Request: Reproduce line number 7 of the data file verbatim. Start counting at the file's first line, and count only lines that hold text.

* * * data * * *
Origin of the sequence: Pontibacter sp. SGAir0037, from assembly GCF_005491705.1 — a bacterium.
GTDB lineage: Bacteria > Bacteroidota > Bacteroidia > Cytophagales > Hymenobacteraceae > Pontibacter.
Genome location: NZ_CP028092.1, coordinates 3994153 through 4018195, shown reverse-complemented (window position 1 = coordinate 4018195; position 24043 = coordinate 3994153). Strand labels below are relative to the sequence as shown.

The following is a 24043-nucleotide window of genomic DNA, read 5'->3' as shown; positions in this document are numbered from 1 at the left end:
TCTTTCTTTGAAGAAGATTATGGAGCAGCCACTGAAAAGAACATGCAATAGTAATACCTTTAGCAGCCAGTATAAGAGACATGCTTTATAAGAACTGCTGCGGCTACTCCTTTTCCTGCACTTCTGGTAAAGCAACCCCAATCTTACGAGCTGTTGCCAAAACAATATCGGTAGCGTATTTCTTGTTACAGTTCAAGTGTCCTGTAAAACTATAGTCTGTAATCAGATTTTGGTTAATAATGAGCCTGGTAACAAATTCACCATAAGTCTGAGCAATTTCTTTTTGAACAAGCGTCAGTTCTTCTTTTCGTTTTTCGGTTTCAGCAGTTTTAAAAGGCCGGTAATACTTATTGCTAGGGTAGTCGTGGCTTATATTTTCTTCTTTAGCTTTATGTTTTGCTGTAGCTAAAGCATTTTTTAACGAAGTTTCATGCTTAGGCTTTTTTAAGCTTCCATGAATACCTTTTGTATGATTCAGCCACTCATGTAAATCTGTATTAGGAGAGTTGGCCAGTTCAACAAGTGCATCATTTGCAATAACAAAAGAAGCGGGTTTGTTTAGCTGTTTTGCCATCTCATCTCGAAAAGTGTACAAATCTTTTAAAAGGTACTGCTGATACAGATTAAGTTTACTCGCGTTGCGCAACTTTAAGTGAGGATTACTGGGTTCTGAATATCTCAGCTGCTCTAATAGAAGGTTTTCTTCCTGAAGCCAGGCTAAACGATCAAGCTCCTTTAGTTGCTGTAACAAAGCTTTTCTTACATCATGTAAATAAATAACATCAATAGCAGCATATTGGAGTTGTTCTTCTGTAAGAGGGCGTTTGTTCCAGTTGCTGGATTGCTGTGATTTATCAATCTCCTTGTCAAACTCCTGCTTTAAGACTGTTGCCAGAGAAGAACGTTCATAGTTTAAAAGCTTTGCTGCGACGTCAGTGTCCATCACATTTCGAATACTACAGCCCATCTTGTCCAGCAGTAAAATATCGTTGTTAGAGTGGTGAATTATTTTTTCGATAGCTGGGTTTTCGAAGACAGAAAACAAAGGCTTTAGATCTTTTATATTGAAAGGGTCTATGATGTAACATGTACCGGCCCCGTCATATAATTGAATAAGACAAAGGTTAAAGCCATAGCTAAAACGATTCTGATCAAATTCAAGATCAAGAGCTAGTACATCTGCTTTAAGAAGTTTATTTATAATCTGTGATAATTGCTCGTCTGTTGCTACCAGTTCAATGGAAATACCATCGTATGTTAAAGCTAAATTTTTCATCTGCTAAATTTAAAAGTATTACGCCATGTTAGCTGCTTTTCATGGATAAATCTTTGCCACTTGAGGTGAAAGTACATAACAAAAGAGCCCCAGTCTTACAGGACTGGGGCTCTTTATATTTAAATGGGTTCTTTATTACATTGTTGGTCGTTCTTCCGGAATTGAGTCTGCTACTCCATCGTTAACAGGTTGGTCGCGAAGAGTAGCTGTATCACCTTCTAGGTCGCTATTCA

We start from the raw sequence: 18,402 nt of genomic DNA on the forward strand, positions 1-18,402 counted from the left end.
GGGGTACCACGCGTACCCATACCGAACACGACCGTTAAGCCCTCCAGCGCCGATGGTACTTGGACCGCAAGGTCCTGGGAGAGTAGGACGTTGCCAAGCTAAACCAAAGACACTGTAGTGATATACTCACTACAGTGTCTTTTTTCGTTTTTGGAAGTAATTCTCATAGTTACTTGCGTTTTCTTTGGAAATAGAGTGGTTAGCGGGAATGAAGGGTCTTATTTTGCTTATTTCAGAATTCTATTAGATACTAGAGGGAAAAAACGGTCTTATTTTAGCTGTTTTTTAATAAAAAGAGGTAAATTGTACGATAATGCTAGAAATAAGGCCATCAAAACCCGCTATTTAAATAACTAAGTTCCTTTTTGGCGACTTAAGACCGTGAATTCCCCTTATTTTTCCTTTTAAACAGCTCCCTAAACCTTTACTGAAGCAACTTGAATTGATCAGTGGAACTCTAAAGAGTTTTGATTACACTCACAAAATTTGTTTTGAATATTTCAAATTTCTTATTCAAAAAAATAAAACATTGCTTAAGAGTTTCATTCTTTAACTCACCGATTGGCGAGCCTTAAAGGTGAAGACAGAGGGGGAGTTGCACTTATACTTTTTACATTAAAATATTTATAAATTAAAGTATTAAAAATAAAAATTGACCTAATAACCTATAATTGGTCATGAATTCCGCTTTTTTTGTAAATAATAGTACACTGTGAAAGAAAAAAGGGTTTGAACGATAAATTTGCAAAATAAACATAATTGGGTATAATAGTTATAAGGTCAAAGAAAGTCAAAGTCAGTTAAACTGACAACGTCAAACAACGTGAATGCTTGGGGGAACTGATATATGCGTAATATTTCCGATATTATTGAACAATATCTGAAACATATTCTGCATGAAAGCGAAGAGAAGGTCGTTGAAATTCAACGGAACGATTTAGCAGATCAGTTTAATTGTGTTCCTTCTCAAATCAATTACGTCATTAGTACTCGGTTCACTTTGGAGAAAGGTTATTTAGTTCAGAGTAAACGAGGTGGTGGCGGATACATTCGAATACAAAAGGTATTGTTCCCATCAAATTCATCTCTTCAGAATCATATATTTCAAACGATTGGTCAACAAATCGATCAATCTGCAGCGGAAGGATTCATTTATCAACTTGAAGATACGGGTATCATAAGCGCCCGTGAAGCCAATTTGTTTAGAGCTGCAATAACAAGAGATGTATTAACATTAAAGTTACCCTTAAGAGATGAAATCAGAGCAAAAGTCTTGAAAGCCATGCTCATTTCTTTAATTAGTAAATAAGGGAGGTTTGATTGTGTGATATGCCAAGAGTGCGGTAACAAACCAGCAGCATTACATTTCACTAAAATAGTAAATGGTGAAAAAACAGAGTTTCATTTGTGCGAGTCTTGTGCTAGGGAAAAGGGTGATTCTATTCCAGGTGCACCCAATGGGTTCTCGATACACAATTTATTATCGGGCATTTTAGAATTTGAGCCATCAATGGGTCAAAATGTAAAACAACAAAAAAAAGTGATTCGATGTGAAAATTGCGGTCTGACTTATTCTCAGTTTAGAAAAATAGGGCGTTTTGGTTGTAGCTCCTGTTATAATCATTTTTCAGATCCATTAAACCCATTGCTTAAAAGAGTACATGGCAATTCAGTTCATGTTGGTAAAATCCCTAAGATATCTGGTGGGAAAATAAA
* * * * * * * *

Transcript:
GGGGTACCACGCGTACCCATACCGAACACGACCGTTAAGCCCTCCAGCGCCGATGGTACTTGGACCGCAAGGTCCTGGGAGAGTAGGACGTTGCCAAGCTAAACCAAAGACACTGTAGTGATATACTCACTACAGTGTCTTTTTTCGTTTTTGGAAGTAATTCTCATAGTTACTTGCGTTTTCTTTGGAAATAGAGTGGTTAGCGGGAATGAAGGGTCTTATTTTGCTTATTTCAGAATTCTATTAGATACTAGAGGGAAAAAACGGTCTTATTTTAGCTGTTTTTTAATAAAAAGAGGTAAATTGTACGATAATGCTAGAAATAAGGCCATCAAAACCCGCTATTTAAATAACTAAGTTCCTTTTTGGCGACTTAAGACCGTGAATTCCCCTTATTTTTCCTTTTAAACAGCTCCCTAAACCTTTACTGAAGCAACTTGAATTGATCAGTGGAACTCTAAAGAGTTTTGATTACACTCACAAAATTTGTTTTGAATATTTCAAATTTCTTATTCAAAAAAATAAAACATTGCTTAAGAGTTTCATTCTTTAACTCACCGATTGGCGAGCCTTAAAGGTGAAGACAGAGGGGGAGTTGCACTTATACTTTTTACATTAAAATATTTATAAATTAAAGTATTAAAAATAAAAATTGACCTAATAACCTATAATTGGTCATGAATTCCGCTTTTTTTGTAAATAATAGTACACTGTGAAAGAAAAAAGGGTTTGAACGATAAATTTGCAAAATAAACATAATTGGGTATAATAGTTATAAGGTCAAAGAAAGTCAAAGTCAGTTAAACTGACAACGTCAAACAACGTGAATGCTTGGGGGAACTGATATATGCGTAATATTTCCGATATTATTGAACAATATCTGAAACATATTCTGCATGAAAGCGAAGAGAAGGTCGTTGAAATTCAACGGAACGATTTAGCAGATCAGTTTAATTGTGTTCCTTCTCAAATCAATTACGTCATTAGTACTCGGTTCACTTTGGAGAAAGGTTATTTAGTTCAGAGTAAACGAGGTGGTGGCGGATACATTCGAATACAAAAGGTATTGTTCCCATCAAATTCATCTCTTCAGAATCATATATTTCAAACGATTGGTCAACAAATCGATCAATCTGCAGCGGAAGGATTCATTTATCAACTTGAAGATACGGGTATCATAAGCGCCCGTGAAGCCAATTTGTTTAGAGCTGCAATAACAAGAGATGTATTAACATTAAAGTTACCCTTAAGAGATGAAATCAGAGCAAAAGTCTTGAAAGCCATGCTCATTTCTTTAATTAGTAAATAAGGGAGGTTTGATTGTGTGATATGCCAAGAGTGCGGTAACAAACCAGCAGCATTACATTTCACTAAAATAGTAAATGGTGAAAAAACAGAGTTTCATTTGTGCGAGTCTTGTGCTAGGGAAAAGGGTGATTCTATTCCAGGTGCACCCAATGGGTTCTCGATACACAATTTATTATCGGGCATTTTAGAATTTGAGCCATCAATGGGTCAAAATGTAAAACAACAAAAAAAAGTGATTCGATGTGAAAATTGCGGTCTGACTTATTCTCAGTTTAGAAAAATAGGGCGTTTTGGTTGTAGCTCCTGTTATAATCATTTTTCAGATCCATTAAACCCATTGCTTAAAAGAGTACATGGCAATTCAGTTCATGTTGGTAAAATCCCTAAGATATCTGGTGGGAAAATAAA